Creative Aging: A Baby Boomer's Guide to Successful Living
by Cheryl Vassiliadis & Joanna Romer
MSI Press

"Having been accustomed to creating a life of self-discovery for themselves in their younger days, Boomers, now unencumbered with family or full-time jobs, have decided to go forward and establish a new type of retirement."

This is one of many recent books in the genre of healthy retirement. In 196 pages (including references and an index), the authors explore topics such as whether or not we have to grow old, doing "young" activities, aging in a healthy manner, feminism, spirituality, discussions from Baby Boomers themselves, emotional aging, the freedom to age well, future lifestyles such as housing needs, ways toward enlightenment, and facing death creatively. Also, each chapter ends with guidelines on ways to meet goals such as "participate in a community event" or take a class such as yoga. With other stories by the authors as well as research in the areas of creativity and aging, this book offers insight into how those of us who are Baby Boomers can continue to grow in our retirement instead of retiring in boredom, grief, and/or other dysfunctional patterns.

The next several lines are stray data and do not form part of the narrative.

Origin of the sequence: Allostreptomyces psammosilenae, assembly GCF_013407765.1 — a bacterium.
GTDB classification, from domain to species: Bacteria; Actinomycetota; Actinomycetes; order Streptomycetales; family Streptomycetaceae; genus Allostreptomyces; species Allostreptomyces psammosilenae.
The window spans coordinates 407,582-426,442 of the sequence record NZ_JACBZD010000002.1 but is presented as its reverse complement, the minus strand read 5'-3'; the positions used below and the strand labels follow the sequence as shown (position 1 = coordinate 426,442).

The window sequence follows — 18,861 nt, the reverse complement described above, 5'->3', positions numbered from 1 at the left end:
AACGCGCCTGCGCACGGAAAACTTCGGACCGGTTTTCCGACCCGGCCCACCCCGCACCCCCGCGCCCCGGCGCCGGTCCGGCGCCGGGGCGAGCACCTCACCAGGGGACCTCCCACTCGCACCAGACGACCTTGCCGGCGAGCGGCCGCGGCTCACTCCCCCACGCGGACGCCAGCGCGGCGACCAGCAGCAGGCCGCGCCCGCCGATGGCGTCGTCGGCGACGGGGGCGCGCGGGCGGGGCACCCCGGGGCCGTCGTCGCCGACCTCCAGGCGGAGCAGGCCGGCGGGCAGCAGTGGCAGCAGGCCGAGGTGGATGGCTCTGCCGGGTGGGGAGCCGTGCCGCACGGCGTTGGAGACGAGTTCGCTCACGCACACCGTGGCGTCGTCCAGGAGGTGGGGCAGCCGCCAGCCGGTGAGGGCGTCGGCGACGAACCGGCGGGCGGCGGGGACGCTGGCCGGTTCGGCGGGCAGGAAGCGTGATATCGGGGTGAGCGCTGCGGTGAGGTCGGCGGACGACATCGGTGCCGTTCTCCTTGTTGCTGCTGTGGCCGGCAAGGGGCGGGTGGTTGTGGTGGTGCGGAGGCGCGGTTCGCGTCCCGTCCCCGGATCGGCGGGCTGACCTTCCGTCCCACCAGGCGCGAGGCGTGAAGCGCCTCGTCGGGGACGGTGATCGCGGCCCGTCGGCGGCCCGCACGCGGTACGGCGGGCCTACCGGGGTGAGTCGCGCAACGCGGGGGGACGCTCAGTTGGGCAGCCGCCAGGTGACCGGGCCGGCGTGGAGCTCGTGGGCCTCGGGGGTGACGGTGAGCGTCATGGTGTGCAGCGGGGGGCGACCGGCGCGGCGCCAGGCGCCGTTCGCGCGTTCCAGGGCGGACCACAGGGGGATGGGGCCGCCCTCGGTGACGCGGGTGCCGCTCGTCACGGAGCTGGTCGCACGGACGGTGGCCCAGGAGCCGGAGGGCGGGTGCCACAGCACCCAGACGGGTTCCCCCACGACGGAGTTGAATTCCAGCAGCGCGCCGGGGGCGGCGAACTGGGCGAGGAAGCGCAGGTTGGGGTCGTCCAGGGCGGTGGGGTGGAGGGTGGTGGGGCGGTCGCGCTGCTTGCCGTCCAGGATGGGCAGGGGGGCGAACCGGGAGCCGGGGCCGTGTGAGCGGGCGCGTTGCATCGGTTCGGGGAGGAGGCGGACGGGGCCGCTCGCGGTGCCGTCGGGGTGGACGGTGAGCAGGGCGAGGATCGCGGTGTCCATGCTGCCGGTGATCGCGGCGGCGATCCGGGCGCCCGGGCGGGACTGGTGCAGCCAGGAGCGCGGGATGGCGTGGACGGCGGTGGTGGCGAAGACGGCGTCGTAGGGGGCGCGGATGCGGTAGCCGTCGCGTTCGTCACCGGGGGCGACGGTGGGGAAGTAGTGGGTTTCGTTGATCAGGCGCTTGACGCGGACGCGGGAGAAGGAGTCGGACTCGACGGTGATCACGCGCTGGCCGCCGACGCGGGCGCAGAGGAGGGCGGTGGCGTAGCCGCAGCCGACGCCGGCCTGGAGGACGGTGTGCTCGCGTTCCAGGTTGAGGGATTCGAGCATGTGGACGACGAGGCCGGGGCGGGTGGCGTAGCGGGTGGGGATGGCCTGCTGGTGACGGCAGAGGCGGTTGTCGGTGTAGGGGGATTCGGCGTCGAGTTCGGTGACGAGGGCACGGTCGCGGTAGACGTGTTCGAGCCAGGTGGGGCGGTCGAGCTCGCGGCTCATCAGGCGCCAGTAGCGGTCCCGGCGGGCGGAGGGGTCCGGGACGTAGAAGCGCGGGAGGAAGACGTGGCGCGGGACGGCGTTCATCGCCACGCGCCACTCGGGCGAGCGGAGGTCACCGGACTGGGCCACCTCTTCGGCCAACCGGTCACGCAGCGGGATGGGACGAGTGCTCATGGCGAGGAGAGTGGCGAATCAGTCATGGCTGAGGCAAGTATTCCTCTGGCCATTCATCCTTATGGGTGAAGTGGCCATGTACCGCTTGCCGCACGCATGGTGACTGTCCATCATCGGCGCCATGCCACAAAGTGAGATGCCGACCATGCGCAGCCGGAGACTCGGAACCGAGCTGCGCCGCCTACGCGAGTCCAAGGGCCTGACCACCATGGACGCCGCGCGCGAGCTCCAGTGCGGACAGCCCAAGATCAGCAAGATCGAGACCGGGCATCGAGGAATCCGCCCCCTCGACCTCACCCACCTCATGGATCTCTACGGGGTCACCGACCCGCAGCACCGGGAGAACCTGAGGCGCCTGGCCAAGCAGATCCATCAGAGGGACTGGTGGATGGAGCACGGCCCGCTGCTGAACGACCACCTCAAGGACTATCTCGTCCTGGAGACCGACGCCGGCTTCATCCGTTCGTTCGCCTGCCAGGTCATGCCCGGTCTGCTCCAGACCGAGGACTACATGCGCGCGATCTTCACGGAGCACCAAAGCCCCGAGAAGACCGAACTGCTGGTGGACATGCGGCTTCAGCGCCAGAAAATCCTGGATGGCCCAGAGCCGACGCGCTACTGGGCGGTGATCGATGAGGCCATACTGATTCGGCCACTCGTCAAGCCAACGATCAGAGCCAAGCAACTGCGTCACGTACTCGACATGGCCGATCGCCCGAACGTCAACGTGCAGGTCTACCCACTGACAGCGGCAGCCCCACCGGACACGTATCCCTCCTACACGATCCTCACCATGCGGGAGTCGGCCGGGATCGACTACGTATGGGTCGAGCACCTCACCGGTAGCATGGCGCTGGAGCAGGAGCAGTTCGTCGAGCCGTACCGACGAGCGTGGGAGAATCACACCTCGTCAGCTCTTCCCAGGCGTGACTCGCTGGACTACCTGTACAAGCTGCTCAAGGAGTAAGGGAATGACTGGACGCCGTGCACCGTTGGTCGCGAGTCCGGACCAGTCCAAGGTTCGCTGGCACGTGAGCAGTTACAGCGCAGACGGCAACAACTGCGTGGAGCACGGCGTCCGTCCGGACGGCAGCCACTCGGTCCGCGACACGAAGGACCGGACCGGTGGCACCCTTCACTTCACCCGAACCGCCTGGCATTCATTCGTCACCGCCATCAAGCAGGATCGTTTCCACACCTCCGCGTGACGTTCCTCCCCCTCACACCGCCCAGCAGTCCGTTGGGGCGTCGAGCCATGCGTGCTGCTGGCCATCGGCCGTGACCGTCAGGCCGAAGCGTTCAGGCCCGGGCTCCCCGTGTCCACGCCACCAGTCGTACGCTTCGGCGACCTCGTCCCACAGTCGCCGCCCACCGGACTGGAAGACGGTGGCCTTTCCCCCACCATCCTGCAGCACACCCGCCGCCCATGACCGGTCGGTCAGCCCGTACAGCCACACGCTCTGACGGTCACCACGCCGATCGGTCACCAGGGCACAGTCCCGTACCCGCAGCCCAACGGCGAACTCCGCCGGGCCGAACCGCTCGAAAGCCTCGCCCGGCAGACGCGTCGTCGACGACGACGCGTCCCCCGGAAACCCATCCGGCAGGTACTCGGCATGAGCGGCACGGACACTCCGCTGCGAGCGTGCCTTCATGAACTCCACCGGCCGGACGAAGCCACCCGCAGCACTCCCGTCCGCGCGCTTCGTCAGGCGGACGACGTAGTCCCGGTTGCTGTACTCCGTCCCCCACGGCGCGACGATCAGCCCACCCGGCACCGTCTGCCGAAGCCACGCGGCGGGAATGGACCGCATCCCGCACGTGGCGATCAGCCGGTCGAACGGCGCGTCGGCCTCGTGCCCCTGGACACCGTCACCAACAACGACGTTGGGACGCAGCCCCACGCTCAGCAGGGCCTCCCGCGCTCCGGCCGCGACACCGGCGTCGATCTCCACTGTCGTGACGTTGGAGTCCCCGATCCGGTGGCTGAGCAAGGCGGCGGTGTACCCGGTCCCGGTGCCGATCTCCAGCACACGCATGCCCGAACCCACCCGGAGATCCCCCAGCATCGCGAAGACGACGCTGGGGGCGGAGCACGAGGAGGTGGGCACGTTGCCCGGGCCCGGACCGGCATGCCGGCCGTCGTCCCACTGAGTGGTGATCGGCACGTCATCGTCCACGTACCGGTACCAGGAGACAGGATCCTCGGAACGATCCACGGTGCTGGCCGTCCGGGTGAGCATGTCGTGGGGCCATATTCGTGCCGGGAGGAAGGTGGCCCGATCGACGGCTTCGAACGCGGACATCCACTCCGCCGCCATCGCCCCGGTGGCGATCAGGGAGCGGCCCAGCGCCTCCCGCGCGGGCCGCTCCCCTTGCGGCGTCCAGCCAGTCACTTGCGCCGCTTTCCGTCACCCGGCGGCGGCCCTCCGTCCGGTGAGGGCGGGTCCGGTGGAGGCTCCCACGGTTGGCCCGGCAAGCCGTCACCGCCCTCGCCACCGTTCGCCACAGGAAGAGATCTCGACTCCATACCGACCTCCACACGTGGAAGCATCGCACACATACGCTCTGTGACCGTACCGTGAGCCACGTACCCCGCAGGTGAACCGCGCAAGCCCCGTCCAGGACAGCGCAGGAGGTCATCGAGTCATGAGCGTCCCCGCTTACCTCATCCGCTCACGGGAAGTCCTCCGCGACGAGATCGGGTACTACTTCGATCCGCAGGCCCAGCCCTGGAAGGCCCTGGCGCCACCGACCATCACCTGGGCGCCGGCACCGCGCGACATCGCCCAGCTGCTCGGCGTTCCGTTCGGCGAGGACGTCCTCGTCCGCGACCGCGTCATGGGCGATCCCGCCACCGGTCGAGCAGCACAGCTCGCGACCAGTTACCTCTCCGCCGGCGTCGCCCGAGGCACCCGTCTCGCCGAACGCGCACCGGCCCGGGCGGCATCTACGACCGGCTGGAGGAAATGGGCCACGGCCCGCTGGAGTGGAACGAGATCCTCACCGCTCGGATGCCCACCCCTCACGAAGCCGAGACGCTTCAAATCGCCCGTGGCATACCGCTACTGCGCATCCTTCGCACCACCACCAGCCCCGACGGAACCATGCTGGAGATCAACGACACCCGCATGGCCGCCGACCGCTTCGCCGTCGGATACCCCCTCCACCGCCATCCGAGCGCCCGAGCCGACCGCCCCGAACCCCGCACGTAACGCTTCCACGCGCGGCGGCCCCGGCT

This is a wonderfully simple, yet insightful, look into aging. The chapters are written in an easy manner, with much information. The guidelines at the end of each chapter provide excellent techniques for working on each topic. The chapter on feminism is truly unique and valuable. The information on research studies makes this a more professionally written book, not just one based on the authors' beliefs and their own healing practices. And while the information on spirituality is helpful, the reader should note that this is based on a paternalistic Christian viewpoint, which may detract some readers. But with its upbeat focus, timely information, and ways to live in a healthy manner for mind, body, and spirit, the book is a nice guide to remaining healthy and continuing to learn new ways of healing techniques for those of us on a creative path of aging.

RECOMMENDED by the US Review

Return to USR Home